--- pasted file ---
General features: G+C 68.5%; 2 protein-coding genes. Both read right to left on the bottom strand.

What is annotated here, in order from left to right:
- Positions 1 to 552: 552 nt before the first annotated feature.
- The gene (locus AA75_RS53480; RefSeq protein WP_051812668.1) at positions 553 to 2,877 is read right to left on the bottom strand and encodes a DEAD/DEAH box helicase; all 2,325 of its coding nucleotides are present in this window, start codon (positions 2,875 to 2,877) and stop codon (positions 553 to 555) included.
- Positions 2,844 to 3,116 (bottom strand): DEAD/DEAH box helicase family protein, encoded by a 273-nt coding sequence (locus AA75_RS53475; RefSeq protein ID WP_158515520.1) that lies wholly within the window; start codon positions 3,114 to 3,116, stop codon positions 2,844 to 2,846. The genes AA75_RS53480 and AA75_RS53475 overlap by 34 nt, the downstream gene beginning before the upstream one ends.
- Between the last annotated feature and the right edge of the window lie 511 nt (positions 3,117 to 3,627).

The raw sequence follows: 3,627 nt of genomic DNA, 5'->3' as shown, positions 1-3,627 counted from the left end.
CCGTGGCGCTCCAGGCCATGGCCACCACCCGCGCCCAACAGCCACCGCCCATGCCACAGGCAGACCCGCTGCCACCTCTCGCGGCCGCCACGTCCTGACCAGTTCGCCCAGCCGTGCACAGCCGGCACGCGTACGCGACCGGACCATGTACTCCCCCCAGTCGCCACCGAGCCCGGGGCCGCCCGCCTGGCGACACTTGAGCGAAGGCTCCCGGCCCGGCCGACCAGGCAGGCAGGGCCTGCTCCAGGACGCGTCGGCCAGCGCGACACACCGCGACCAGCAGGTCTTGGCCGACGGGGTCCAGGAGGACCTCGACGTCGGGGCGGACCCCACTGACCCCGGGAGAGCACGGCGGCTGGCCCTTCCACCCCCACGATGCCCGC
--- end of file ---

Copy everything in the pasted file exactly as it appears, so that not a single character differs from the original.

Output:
General features: G+C 68.5%; 2 protein-coding genes. Both read right to left on the bottom strand.

What is annotated here, in order from left to right:
- Positions 1 to 552: 552 nt before the first annotated feature.
- The gene (locus AA75_RS53480; RefSeq protein WP_051812668.1) at positions 553 to 2,877 is read right to left on the bottom strand and encodes a DEAD/DEAH box helicase; all 2,325 of its coding nucleotides are present in this window, start codon (positions 2,875 to 2,877) and stop codon (positions 553 to 555) included.
- Positions 2,844 to 3,116 (bottom strand): DEAD/DEAH box helicase family protein, encoded by a 273-nt coding sequence (locus AA75_RS53475; RefSeq protein ID WP_158515520.1) that lies wholly within the window; start codon positions 3,114 to 3,116, stop codon positions 2,844 to 2,846. The genes AA75_RS53480 and AA75_RS53475 overlap by 34 nt, the downstream gene beginning before the upstream one ends.
- Between the last annotated feature and the right edge of the window lie 511 nt (positions 3,117 to 3,627).

The raw sequence follows: 3,627 nt of genomic DNA, 5'->3' as shown, positions 1-3,627 counted from the left end.
CCGTGGCGCTCCAGGCCATGGCCACCACCCGCGCCCAACAGCCACCGCCCATGCCACAGGCAGACCCGCTGCCACCTCTCGCGGCCGCCACGTCCTGACCAGTTCGCCCAGCCGTGCACAGCCGGCACGCGTACGCGACCGGACCATGTACTCCCCCCAGTCGCCACCGAGCCCGGGGCCGCCCGCCTGGCGACACTTGAGCGAAGGCTCCCGGCCCGGCCGACCAGGCAGGCAGGGCCTGCTCCAGGACGCGTCGGCCAGCGCGACACACCGCGACCAGCAGGTCTTGGCCGACGGGGTCCAGGAGGACCTCGACGTCGGGGCGGACCCCACTGACCCCGGGAGAGCACGGCGGCTGGCCCTTCCACCCCCACGATGCCCGC